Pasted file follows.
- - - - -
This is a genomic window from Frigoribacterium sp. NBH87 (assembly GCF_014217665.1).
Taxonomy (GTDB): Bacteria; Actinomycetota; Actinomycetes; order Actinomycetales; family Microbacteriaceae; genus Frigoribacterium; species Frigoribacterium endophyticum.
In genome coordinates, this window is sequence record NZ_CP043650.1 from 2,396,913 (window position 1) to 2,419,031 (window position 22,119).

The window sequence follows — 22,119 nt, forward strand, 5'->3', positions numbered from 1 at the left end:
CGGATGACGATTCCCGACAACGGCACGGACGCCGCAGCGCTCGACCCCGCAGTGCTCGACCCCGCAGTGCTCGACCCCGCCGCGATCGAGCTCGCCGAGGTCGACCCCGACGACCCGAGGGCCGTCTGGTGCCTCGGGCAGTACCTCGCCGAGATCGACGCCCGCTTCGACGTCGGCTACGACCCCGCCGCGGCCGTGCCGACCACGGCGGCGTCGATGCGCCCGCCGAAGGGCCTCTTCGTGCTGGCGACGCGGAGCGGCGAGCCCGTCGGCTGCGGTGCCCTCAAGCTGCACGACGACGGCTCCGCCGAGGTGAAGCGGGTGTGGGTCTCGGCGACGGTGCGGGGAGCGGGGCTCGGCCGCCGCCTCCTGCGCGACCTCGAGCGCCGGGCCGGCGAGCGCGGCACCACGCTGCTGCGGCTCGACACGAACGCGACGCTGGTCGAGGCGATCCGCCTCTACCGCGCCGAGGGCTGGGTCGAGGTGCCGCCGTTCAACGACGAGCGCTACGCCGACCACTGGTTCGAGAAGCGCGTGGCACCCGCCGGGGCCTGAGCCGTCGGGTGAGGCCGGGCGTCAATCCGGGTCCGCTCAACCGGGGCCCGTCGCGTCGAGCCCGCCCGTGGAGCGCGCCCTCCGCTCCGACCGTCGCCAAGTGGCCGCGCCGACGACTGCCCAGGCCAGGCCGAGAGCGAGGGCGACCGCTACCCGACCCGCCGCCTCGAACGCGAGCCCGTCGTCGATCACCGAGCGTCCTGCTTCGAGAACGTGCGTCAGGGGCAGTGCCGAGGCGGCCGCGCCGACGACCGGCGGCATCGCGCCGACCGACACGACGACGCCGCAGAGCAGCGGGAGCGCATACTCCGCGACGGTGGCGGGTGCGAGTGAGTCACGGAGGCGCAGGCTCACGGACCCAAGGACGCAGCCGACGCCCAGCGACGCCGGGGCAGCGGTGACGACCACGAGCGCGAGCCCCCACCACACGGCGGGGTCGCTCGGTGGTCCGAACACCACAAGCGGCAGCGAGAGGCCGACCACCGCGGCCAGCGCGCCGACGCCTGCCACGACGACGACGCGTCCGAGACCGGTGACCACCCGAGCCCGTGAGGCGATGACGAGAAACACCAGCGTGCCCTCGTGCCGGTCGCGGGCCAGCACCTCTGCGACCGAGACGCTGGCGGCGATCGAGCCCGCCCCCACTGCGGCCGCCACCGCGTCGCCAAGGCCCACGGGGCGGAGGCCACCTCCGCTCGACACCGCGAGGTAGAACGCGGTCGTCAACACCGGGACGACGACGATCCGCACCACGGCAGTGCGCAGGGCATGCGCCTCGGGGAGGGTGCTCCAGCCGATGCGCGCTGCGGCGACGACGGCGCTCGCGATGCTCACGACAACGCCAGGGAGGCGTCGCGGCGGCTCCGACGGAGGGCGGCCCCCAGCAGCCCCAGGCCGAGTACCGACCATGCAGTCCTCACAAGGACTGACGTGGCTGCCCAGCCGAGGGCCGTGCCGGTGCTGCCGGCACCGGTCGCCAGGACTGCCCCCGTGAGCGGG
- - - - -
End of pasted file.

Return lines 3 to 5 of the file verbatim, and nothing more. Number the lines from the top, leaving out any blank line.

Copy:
In genome coordinates, this window is sequence record NZ_CP043650.1 from 2,396,913 (window position 1) to 2,419,031 (window position 22,119).

The window sequence follows — 22,119 nt, forward strand, 5'->3', positions numbered from 1 at the left end:
CGGATGACGATTCCCGACAACGGCACGGACGCCGCAGCGCTCGACCCCGCAGTGCTCGACCCCGCAGTGCTCGACCCCGCCGCGATCGAGCTCGCCGAGGTCGACCCCGACGACCCGAGGGCCGTCTGGTGCCTCGGGCAGTACCTCGCCGAGATCGACGCCCGCTTCGACGTCGGCTACGACCCCGCCGCGGCCGTGCCGACCACGGCGGCGTCGATGCGCCCGCCGAAGGGCCTCTTCGTGCTGGCGACGCGGAGCGGCGAGCCCGTCGGCTGCGGTGCCCTCAAGCTGCACGACGACGGCTCCGCCGAGGTGAAGCGGGTGTGGGTCTCGGCGACGGTGCGGGGAGCGGGGCTCGGCCGCCGCCTCCTGCGCGACCTCGAGCGCCGGGCCGGCGAGCGCGGCACCACGCTGCTGCGGCTCGACACGAACGCGACGCTGGTCGAGGCGATCCGCCTCTACCGCGCCGAGGGCTGGGTCGAGGTGCCGCCGTTCAACGACGAGCGCTACGCCGACCACTGGTTCGAGAAGCGCGTGGCACCCGCCGGGGCCTGAGCCGTCGGGTGAGGCCGGGCGTCAATCCGGGTCCGCTCAACCGGGGCCCGTCGCGTCGAGCCCGCCCGTGGAGCGCGCCCTCCGCTCCGACCGTCGCCAAGTGGCCGCGCCGACGACTGCCCAGGCCAGGCCGAGAGCGAGGGCGACCGCTACCCGACCCGCCGCCTCGAACGCGAGCCCGTCGTCGATCACCGAGCGTCCTGCTTCGAGAACGTGCGTCAGGGGCAGTGCCGAGGCGGCCGCGCCGACGACCGGCGGCATCGCGCCGACCGACACGACGACGCCGCAGAGCAGCGGGAGCGCATACTCCGCGACGGTGGCGGGTGCGAGTGAGTCACGGAGGCGCAGGCTCACGGACCCAAGGACGCAGCCGACGCCCAGCGACGCCGGGGCAGCGGTGACGACCACGAGCGCGAGCCCCCACCACACGGCGGGGTCGCTCGGTGGTCCGAACACCACAAGCGGCAGCGAGAGGCCGACCACCGCGGCCAGCGCGCCGACGCCTGCCACGACGACGACGCGTCCGAGACCGGTGACCACCCGAGCCCGTGAGGCGATGACGAGAAACACCAGCGTGCCCTCGTGCCGGTCGCGGGCCAGCACCTCTGCGACCGAGACGCTGGCGGCGATCGAGCCCGCCCCCACTGCGGCCGCCACCGCGTCGCCAAGGCCCACGGGGCGGAGGCCACCTCCGCTCGACACCGCGAGGTAGAACGCGGTCGTCAACACCGGGACGACGACGATCCGCACCACGGCAGTGCGCAGGGCATGCGCCTCGGGGAGGGTGCTCCAGCCGATGCGCGCTGCGGCGACGACGGCGCTCGCGATGCTCACGACAACGCCAGGGAGGCGTCGCGGCGGCTCCGACGGAGGGCGGCCCCCAGCAGCCCCAGGCCGAGTACCGACCATGCAGTCCTCACAAGGACTGACGTGGCTGCCCAGCCGAGGGCCGTGCCGGTGCTGCCGGCACCGGTCGCCAGGACTGCCCCCGTGAGCGGG